American folk singer and activist Pete Seeger dies at 94
NEW YORK: Pete Seeger, who helped create the modern American folk music movement, co-wrote enduring songs like "If I Had a Hammer" and became a leading voice for social justice, died on Monday at the age of 94.
He was hailed in social and traditional media as a "hero," "America's conscience" and "a man of the people."
Seeger died of natural causes at New York-Presbyterian Hospital, his record company, Appleseed Recordings, said.
Seeger was well known for his liberal politics. He protested U.S. wars from Vietnam to Iraq, participated in the civil rights movement, supported organized labor and helped found an environmental group that played a key role in cleaning up the polluted Hudson River.
In 1961, he was sentenced to prison for refusing to testify to Congress about his time in the Communist Party.
Nearly a half-century later, Seeger performed at a January 2009 concert marking the inauguration of President Barack Obama.
Seeger, born on May 3, 1919 in Patterson, New York, was the son of two teachers at the famed Juilliard School of Music – his father an ethnomusicologist and his mother a violinist.
He became interested in folk music through his father, who directed family friend Aaron Copland to the music of West Virginia coal miners, resulting in the classical music works "Appalachian Spring" and "Fanfare for the Common Man."
Another of his father's friends was folk archivist Alan Lomax, who hired the younger Seeger to classify recordings at the Library of Congress in Washington.
A key moment in Seeger's life was attending a mountain dance festival in North Carolina with his father.
"I lost my heart to the banjo," he said later. "It was an exciting sound and there was a kind of honesty in country music that I didn't find in pop music."
In 1938, Seeger dropped out of Harvard University and took his banjo on the road. During his travels, he met Guthrie at a benefit concert for California migrant farm workers.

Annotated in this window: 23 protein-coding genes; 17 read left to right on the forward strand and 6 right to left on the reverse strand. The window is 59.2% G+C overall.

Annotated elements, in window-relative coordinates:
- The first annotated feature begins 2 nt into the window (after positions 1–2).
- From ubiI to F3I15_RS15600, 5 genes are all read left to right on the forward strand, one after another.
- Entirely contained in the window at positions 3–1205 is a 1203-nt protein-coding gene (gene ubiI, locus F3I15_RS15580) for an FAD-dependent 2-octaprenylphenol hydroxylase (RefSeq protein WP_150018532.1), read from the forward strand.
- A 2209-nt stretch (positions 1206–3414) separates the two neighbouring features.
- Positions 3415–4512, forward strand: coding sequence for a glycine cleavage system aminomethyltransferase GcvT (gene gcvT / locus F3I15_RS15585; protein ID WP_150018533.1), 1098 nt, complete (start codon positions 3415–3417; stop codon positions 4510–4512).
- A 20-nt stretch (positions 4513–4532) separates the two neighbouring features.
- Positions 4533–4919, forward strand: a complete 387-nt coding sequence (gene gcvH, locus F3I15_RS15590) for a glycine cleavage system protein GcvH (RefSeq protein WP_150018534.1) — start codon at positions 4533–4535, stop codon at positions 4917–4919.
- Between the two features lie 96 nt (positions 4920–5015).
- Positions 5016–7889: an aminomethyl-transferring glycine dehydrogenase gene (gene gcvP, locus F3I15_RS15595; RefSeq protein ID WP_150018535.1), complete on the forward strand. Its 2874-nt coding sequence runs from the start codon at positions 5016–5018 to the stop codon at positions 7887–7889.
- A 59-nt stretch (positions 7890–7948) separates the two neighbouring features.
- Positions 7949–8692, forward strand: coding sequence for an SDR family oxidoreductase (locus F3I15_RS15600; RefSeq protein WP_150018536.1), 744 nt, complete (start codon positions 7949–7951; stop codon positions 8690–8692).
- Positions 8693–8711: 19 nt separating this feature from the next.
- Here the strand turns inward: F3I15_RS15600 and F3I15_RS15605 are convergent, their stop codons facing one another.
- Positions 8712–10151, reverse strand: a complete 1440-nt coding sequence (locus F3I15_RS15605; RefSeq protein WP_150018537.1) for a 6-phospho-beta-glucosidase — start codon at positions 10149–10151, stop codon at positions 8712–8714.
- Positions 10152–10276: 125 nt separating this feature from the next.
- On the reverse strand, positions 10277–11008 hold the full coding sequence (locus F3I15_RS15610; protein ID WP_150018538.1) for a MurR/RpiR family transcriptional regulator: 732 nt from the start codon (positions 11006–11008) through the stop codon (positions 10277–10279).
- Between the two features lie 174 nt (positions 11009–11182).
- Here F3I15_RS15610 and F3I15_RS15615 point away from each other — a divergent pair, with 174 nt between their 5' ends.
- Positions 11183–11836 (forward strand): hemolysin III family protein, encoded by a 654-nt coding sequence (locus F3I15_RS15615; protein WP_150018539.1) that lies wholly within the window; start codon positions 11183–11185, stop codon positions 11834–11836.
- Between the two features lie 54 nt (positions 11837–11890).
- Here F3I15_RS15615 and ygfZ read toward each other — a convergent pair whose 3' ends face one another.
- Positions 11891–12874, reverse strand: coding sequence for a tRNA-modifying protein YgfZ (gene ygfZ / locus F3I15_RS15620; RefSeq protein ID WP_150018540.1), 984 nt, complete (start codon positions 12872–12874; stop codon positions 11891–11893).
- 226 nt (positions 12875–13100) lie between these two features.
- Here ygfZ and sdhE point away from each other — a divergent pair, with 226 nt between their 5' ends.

Seeger's career was derailed in 1951 when a book listed the Weavers as Communists. During the next year, the group's record company dropped them and they were refused radio, television and concert appearances.
Seeger had been a Communist Party member but left around 1950. Still, he refused to answer questions from the U.S.
House of Representatives Un-American Activities Committee in 1955, was prosecuted and sentenced to a year in jail in 1961.
The conviction was overturned on appeal, but Seeger's career did not begin to recover until 1967 when the Smothers Brothers, a folk and comedy duo, invited him to appear on their variety TV show.
Seeger spent the next two decades performing on college campuses, at folk festivals and political rallies.
Despite his impact on American music, Seeger won just one Grammy award for an album, 1997's "Pete" in the best traditional folk album category. He also received a Lifetime Achievement Grammy in 1993.
In 2007, Springsteen won the best traditional folk Grammy for "We Shall Overcome – the Seeger Sessions," a collection of songs popularized by Seeger.
Seeger lived in Beacon, New York, along the Hudson River north of New York City, and the river's health was a cause that was literally close to home.
In the mid-1960s, Clearwater, the group he helped found, built a sailing sloop like those from the 18th and 19th centuries. The vessel, also named Clearwater, traveled up and down the Hudson to promote the group's cleanup campaign and to provide environmental education.
Seeger also wrote children's books.
His wife, Toshi, whom he married in 1941, died in 2013. They had three children.